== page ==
Granted, things weren’t looking especially rosy for Gypsy Eyes Records a few months ago when Washington City Paper ran this story, but co-founder Kalani Tifford was resolute that despite the music industry’s sagging fortunes, his label would be in it until the bitter end.
But last Thursday local blog DCist acquired and published an e-mail that Gypsy Eyes had privately circulated to its artists stating that it was “time to shutter” the label and that the musicians were being released from any contractual obligations. In other words, it’s the bitter end.
When contacted for comment Tifford stated that Gypsy Eyes wasn’t entirely through—it’s just through putting out records. “We are still pitching tracks for licensing, still doing shows, and will still be fulfilling mail orders. We just are not actively doing anything to help promote our bands as we just don’t have the money,” said Tifford. “As a result of that, I can’t in good conscience pretend that we are doing anything for our bands and rather just let them go, give them the albums we have and wish them luck.”
Tifford made it clear that the label’s artists are still making music, even if Gypsy Eyes will no longer be putting that music out. “When that letter leaked—it just sheds a bad light because people will think that none of these guys [the bands] exist anymore,” explained Tifford. “That’s not true, they’re all still doing things.”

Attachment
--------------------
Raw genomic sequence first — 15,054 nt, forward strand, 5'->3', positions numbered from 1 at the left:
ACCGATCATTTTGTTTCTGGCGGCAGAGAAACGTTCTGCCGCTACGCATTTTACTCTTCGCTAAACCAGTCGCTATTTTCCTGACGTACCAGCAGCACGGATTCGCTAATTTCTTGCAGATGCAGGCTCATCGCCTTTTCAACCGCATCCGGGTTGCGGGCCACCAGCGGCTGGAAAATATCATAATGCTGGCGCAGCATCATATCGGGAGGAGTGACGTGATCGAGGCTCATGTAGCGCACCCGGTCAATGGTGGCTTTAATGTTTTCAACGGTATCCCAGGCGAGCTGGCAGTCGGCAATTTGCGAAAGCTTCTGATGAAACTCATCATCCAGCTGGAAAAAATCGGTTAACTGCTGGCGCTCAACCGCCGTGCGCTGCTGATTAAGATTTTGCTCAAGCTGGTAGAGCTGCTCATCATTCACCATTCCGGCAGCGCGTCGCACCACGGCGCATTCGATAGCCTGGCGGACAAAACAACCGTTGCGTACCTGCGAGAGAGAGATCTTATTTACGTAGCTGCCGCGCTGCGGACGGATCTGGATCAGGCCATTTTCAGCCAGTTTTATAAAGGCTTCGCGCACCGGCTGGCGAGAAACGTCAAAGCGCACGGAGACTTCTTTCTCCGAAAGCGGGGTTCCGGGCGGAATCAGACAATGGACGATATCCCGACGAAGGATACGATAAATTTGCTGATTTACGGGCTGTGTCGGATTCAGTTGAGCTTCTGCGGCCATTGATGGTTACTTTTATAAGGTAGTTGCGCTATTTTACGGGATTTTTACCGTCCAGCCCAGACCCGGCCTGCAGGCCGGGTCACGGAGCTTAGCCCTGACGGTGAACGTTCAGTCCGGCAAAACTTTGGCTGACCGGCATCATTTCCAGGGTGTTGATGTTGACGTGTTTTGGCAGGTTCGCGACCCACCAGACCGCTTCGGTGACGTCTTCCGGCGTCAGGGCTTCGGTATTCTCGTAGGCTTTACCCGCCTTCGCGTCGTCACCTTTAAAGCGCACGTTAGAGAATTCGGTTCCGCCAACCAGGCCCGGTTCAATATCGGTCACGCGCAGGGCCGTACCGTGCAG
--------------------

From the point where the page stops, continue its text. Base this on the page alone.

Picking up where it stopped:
As for the decision, Tifford states that a number of factors were involved—including declining record sales, distribution woes, and the current state of the market. “We had been talking about it for a while, we had to look at the cold hard financials of it,” he said. “We can’t make the money, just flat out. Financially we all need to focus on things that are putting food on the table and paying the bills.”
Obviously, this is disappointing news for the artists on the label’s roster, but despite the leaked e-mail, Tifford says everybody has taken the news gracefully. “Everybody’s supportive of it,” said Tifford about the roster’s reaction to the news. “They’re like ‘It sucks, but thanks for trying.'”